Manna and the Dreamers

As of this month, this blog is a whole ten years old and I had forgotten until last week. Life goes so fast and is sometimes so strange, but I am grateful. 

Once, in my presence, my mom mentioned my blog to a friend. “Oh, what does she write about on there?” the woman asked. “She writes about herself,” my mom said, ever matter-of-fact. It’s true. I do. And when I was eighteen and nineteen, it was even more so. I wrote about the minutiae of my small-town college life, dropping friends’ names and occasional inside jokes left, right, and center. As I’m sure is patently clear, I’ve become a very serious, cautious grown-up now, so I don’t do that anymore. I’ve moved on to larger visions.

And yet. This last month or two, I have had the urge to dream big about things—about the future, about my writing, about the world in which we live. It’s an exhilarating feeling, but all this time I have been tethered by the practical and sometimes frustrating realities of my current circumstances: the closed borders, the anemic bank balances, the incorrigible uncertainties. When I was about sixteen I went through a particularly quixotic phase in which I liked to assign colors to my days when I wrote about them in my journal—and the worst of these, the days that were like regurgitated cardboard, were always tan. It is easy just now, when comparing this trudging time to the glitter of my dreams, to classify every day as tan. But to do so would not be fair or true. Because there has been manna—small, perfect morsels fallen at my feet from heaven, day by day by day.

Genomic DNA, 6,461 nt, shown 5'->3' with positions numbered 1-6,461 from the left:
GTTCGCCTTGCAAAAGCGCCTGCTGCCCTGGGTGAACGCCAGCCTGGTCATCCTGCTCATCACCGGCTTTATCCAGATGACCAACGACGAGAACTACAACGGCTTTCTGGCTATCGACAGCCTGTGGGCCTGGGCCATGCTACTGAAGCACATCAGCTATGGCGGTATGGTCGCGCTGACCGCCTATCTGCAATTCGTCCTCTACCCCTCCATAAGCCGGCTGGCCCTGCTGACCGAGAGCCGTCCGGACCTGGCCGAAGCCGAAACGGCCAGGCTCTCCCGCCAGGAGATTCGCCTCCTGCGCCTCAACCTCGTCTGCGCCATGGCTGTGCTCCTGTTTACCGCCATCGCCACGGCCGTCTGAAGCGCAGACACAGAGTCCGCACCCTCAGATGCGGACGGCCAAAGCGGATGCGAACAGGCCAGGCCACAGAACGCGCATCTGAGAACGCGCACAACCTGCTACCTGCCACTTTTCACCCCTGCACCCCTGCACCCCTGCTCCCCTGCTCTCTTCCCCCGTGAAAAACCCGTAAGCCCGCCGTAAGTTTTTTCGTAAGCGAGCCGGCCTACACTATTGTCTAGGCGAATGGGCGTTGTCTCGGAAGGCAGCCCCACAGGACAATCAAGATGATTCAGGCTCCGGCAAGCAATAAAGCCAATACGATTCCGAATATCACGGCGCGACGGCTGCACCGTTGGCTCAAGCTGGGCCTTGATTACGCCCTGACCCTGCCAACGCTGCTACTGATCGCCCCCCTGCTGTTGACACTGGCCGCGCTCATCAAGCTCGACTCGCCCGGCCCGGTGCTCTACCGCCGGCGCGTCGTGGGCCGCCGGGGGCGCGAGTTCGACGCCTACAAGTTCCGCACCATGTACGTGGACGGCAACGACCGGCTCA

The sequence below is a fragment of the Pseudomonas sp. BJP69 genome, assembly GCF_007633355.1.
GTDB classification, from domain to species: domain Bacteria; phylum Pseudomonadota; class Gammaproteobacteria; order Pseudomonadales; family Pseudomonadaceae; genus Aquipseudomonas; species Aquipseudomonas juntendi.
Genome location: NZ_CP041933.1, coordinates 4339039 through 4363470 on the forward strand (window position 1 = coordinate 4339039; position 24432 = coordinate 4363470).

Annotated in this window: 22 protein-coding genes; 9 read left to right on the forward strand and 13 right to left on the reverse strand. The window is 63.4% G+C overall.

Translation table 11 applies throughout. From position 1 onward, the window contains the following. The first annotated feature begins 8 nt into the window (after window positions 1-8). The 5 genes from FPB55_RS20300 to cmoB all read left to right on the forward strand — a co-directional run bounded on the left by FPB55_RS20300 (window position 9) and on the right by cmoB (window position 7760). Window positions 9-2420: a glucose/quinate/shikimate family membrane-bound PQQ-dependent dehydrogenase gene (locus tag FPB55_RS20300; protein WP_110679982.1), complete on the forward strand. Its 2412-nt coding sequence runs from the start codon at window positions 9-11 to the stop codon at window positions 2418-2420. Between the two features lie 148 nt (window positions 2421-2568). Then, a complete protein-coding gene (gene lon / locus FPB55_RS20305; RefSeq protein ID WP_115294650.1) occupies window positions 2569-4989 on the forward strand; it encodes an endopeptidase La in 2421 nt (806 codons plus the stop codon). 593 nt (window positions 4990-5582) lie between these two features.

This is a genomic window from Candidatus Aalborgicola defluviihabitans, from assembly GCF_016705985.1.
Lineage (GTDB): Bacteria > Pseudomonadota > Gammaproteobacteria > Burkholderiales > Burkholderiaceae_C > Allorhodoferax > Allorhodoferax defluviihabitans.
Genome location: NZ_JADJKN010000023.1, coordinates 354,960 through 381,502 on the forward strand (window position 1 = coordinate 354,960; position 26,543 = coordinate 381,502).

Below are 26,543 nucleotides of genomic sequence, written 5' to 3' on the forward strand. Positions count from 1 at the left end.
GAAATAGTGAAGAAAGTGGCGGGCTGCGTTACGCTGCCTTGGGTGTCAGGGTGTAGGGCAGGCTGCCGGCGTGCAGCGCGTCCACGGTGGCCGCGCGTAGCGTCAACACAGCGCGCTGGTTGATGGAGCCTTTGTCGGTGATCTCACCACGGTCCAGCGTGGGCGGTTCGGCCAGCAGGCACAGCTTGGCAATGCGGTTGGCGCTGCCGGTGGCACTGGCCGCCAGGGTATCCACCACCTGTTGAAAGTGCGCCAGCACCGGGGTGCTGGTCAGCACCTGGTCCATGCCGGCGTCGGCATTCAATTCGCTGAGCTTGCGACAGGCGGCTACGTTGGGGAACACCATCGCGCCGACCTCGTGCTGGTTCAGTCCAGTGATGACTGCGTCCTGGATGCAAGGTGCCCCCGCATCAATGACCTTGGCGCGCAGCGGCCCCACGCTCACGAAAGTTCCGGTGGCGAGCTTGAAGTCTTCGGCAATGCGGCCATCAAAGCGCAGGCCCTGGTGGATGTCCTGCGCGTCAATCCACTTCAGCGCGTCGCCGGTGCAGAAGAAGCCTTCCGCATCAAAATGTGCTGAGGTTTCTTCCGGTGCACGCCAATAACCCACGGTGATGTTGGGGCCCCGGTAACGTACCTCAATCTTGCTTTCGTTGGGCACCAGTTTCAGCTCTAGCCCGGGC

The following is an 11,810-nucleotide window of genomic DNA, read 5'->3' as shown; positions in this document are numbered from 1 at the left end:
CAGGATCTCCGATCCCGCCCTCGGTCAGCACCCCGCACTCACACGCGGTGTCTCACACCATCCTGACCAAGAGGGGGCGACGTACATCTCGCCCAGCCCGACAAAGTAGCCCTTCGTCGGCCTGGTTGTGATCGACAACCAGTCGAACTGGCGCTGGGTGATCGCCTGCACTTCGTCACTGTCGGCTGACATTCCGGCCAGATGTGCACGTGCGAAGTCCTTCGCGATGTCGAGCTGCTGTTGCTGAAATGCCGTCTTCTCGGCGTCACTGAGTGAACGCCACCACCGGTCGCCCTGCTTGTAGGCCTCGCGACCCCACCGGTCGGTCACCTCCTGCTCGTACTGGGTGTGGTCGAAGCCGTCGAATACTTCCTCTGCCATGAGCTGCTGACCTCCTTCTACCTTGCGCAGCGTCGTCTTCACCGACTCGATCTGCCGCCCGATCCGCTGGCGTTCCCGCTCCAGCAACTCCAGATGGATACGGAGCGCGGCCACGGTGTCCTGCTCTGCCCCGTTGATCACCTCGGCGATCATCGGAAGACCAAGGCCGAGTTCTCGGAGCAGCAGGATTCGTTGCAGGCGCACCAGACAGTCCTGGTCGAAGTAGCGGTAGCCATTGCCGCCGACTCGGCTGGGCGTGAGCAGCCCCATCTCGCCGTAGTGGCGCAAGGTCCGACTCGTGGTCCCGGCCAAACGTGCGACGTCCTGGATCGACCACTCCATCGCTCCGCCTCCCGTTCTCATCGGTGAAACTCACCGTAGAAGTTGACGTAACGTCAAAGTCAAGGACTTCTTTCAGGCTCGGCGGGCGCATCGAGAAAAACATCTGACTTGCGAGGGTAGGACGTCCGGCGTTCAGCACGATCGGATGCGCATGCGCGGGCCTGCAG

I spent a Sunday with the house to myself, listening to podcasts and cleaning the bathroom.

The fall leaves in Vancouver this year are gold and red, which I was prepared for, but also all sorts of ombres of orange and green and blushing pink, which I wasn’t.

The other day I used my black school bag for the first time since March.